The United States is expediting shipments of arms to the Saudi coalition intervening in Yemen to halt the strategic gains of the Iran-backed Shiite Houthi rebels. The Houthis, whose official slogan is “Death to Israel, Death to America,” seized control of the capital and forced the resignation of U.S. and Saudi-backed former President Abed Rabbo Mansour Hadi in January.
The United States, which was forced to hastily evacuate its embassy from the country once cited as the administration’s anti-terror model, said it will increase support operations based on logistics and intelligence currently being provided to the coalition. But Pentagon officials tell PPD that the U.S. involvement had been rather significant prior to the decision, including already-utilized rescue assets provided for downed Saudi pilots.
Speaking in Japan, U.S. Secretary of Defense Ashton Carter said that the latest round of fighting in Yemen has benefited al Qaeda in the Arabian Peninsula, the terror group responsible for the attack on Charlie Hebdo in early Jan. and one thought to have both the most capability and “ambition to strike Western targets including the United States.”
“AQAP has seized the opportunity of the disorder there and the collapse of the central government,” Carter said. “Obviously it’s always easier to conduct counterterrorism when there’s a stable government in place. That circumstance obviously doesn’t exist in Yemen.”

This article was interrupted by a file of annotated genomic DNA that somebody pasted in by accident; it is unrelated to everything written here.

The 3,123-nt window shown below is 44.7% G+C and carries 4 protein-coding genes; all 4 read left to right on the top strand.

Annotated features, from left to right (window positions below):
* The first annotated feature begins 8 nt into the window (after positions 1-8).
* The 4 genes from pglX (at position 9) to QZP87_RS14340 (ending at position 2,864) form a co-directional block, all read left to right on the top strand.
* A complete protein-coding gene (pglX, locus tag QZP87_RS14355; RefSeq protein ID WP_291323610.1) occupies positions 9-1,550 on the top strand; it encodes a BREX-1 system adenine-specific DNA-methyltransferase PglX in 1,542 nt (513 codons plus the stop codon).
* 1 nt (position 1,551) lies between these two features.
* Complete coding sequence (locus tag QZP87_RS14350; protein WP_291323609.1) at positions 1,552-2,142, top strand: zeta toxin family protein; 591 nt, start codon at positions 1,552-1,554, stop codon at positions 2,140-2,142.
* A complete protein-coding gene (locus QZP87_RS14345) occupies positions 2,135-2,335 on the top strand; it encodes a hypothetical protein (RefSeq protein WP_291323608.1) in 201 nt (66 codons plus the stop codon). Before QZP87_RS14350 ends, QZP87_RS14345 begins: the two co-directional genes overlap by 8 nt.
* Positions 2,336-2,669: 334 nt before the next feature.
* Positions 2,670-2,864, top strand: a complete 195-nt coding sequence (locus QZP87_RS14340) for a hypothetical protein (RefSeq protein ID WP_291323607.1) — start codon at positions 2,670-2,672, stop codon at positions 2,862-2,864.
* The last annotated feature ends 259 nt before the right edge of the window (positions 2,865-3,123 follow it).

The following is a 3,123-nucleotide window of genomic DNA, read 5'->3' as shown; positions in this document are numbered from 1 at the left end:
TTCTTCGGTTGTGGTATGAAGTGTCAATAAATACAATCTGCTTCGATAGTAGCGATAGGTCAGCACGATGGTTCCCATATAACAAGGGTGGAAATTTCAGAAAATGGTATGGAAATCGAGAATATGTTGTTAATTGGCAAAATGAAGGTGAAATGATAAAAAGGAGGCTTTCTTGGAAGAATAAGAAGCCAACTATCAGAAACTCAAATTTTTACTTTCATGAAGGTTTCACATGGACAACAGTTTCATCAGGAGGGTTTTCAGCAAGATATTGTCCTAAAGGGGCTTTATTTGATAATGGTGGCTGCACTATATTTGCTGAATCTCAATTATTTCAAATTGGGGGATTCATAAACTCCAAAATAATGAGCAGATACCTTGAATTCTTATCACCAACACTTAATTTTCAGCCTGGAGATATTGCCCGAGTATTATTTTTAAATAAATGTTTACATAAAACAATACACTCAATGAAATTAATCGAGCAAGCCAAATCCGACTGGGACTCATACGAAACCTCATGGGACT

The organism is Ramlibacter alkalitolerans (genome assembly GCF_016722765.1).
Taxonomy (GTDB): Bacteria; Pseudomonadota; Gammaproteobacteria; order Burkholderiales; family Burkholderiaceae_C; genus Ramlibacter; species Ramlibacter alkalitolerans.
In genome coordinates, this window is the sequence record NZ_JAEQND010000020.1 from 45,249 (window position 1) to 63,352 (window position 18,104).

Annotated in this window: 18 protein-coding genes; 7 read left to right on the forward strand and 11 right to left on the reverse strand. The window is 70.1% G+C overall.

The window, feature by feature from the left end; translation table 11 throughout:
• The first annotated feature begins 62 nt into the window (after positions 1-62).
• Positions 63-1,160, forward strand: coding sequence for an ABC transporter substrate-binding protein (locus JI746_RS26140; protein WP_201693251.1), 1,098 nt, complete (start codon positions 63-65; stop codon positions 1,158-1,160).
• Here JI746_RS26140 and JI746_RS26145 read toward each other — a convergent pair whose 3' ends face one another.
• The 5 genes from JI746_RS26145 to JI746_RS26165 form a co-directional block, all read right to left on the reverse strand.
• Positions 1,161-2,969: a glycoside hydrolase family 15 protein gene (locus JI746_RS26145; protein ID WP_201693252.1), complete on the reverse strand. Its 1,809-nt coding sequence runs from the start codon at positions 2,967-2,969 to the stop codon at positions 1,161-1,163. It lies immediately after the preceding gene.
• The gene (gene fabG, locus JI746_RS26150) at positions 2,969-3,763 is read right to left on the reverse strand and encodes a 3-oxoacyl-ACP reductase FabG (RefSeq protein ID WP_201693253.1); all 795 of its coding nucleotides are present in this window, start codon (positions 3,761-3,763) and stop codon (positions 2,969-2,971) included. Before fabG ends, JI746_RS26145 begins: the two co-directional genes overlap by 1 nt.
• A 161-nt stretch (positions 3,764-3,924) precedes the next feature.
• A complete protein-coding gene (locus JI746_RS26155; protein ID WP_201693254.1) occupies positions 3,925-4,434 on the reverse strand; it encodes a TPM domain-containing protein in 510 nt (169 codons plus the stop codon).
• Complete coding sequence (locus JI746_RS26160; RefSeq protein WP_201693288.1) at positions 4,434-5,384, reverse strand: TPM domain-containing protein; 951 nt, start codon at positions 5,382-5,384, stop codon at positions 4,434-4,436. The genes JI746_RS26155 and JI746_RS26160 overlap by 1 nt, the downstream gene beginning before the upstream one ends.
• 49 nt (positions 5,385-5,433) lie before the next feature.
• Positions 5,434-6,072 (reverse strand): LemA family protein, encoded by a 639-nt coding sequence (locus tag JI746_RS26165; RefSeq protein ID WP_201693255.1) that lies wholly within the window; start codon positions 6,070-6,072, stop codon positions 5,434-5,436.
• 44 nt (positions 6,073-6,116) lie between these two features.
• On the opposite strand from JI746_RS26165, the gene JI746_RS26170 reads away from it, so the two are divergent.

But, ultimately, it is Iran that benefits the most from their proxy’s success in Yemen, as control of the Arab world’s poorest country would allow them to make good on the oft-made threat to close the Bab el Mandeb and Hormuz straits.
Iran has long sought to isolate the Kingdom of Saudi Arabia, their Sunni-dominated arch nemesis across the Gulf. However, control of both the West Operations Area (Bab el Mandeb) and South Operations Area (Hormuz) through proxy states or directly would not only achieve that goal, but also allow them to gain significant control over the Middle East oil supply and global oil markets.
Though officials would not immediately comment on the potential impact this decision may have on the ongoing Iran talks, what is clear is that the developments are playing out behind a backdrop of one previously failed agreement, and another that is far from certain.
PPD previously reported in Feb. that Obama’s State Department believed they had negotiated an arraignment with the Houthis through Iran that would’ve allowed the U.S. Embassy in Sanaa to remain open, largely to conduct counter-terrorism operations against AQAP. But State Department officials were caught completely off guard by the rapidly deteriorating situation and Shiite hostility toward U.S. personnel, and even left open a secure communication link with Washington, known as OpenNet.
A Feb. 8 email revealed that when it became clear that evacuation was necessary — which, according to sources, is when officials came to grips with the reality that Tehran either couldn’t or didn’t deliver — officials began to panic.
The Obama administration last week announced a framework agreement with Iran over its nuclear program, but now plan to expedite deliveries of weapons to the Saudi Gulf coalition fighting Iran, including precision guided weapons. The United States is also supporting the military action with intelligence support through what is being described as a “joint coordination planning cell” with Saudi military officials.
On Wednesday, fighting continued as Houthi rebels pushed further south, with clashes reported in the port city of Aden.
More than 500 people, including at least 74 children, have been killed in the fighting since March 19.